Wednesday, February 3, 2010

Contextual Ads Hit The Airwaves.

Google pay-per-click Adwords, which places links next to related search results, have a great track record (heck, CCC has a client whose entire internet business is built on them). Well, it seems radio has taken notice and is not content to let the Internet have all the fun. Broadcast giant ClearChannel has begun to offer “in-context” advertising on its stations, placing radio spots against news, songs, or other ads that might spur interest in a product. GEICO tested the service by running :15 second spots for vehicle insurance directly after radio ads for other vehicles, hoping that listeners who perk up at a promo for new cars might then be more attuned to an ad for car insurance. Wal-Mart tried it, too. The retailer marketed its exclusive sales for AC/DC’s Black Ice album by running ads immediately after an AC/DC song was played on a selection of 106 stations in 91 markets. If no AC/DC song was currently on the station’s playlist, the 30-second spot appeared after a song by a similar artist.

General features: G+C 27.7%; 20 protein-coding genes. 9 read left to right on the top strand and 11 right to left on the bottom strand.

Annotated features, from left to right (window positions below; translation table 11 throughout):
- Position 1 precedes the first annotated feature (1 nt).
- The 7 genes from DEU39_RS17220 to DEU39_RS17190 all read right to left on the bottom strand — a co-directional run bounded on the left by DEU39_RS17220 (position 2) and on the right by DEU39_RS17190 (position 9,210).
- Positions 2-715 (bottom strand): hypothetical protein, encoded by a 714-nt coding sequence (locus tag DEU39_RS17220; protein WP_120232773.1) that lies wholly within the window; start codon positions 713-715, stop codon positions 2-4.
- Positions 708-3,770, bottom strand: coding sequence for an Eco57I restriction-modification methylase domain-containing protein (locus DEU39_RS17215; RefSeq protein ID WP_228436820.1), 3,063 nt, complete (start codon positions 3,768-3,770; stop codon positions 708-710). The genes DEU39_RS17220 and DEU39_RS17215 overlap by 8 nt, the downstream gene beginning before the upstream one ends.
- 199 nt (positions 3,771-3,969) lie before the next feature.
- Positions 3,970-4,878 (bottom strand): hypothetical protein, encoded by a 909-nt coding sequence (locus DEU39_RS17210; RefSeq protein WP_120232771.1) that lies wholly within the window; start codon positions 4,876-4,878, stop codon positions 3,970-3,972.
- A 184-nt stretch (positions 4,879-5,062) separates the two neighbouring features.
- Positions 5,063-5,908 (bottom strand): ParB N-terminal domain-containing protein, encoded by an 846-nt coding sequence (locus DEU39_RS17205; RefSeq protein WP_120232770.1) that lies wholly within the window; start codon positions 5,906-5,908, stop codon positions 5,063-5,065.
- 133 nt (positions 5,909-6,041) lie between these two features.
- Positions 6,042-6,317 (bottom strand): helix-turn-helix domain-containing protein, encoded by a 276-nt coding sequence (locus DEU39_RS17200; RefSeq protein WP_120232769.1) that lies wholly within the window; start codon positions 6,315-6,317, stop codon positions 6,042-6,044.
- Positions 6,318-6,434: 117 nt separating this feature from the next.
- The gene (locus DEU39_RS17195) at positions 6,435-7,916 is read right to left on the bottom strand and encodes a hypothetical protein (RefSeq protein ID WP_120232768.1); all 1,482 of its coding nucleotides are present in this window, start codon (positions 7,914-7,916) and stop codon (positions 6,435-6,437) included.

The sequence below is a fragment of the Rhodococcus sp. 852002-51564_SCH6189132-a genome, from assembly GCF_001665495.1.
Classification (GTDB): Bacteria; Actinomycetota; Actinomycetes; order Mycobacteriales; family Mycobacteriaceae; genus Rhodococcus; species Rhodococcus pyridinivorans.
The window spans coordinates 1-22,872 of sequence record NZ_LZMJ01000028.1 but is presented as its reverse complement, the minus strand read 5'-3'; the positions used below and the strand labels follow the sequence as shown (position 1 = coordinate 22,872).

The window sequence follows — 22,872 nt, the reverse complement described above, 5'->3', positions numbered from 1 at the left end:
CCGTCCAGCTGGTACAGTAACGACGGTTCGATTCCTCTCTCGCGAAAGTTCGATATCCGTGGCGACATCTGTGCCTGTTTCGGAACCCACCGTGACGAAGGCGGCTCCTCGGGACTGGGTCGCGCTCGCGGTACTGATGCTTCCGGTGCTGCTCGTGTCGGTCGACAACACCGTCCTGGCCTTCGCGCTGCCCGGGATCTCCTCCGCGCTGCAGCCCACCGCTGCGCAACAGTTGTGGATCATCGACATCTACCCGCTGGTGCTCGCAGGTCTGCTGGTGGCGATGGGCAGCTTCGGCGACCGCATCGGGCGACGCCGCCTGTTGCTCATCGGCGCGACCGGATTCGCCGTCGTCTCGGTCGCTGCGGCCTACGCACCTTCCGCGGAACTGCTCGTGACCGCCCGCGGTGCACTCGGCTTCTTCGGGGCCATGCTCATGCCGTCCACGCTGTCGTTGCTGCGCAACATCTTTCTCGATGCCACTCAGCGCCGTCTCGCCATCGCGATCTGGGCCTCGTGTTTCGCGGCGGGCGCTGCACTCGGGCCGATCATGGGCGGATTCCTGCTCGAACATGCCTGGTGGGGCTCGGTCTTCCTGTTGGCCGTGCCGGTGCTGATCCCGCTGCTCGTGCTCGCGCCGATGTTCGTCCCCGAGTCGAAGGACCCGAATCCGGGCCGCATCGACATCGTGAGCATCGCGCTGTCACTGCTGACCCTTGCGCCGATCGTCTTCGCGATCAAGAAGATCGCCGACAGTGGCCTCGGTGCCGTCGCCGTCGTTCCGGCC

Sounds pretty good. In fact, Wal-Mart moved 784,000 copies of the album during its first week in stores: the second-largest debut week for a new album to date in 2009, according to Billboard magazine. But before we all jump on the contextual bandwagon, consider this: what does that do to spot inventories? If CCC wants to advertise a restaurant client, do we have to wait for a food-related song? Just how often does Bow Wow Wow’s “I Want Candy” play these days? Or worse, what about related content that’s negative? Do we run only after a news report about food? What if it’s a salmonella scare? Ad relevance tied to content is good … but not at the expense of appropriate frequency to build awareness ... or at the risk of linking your product with content that seems appropriate on a scheduling spreadsheet. Still, as Wal-Mart and GEICO proved, there's a place for this new direction, it's just not for everybody.

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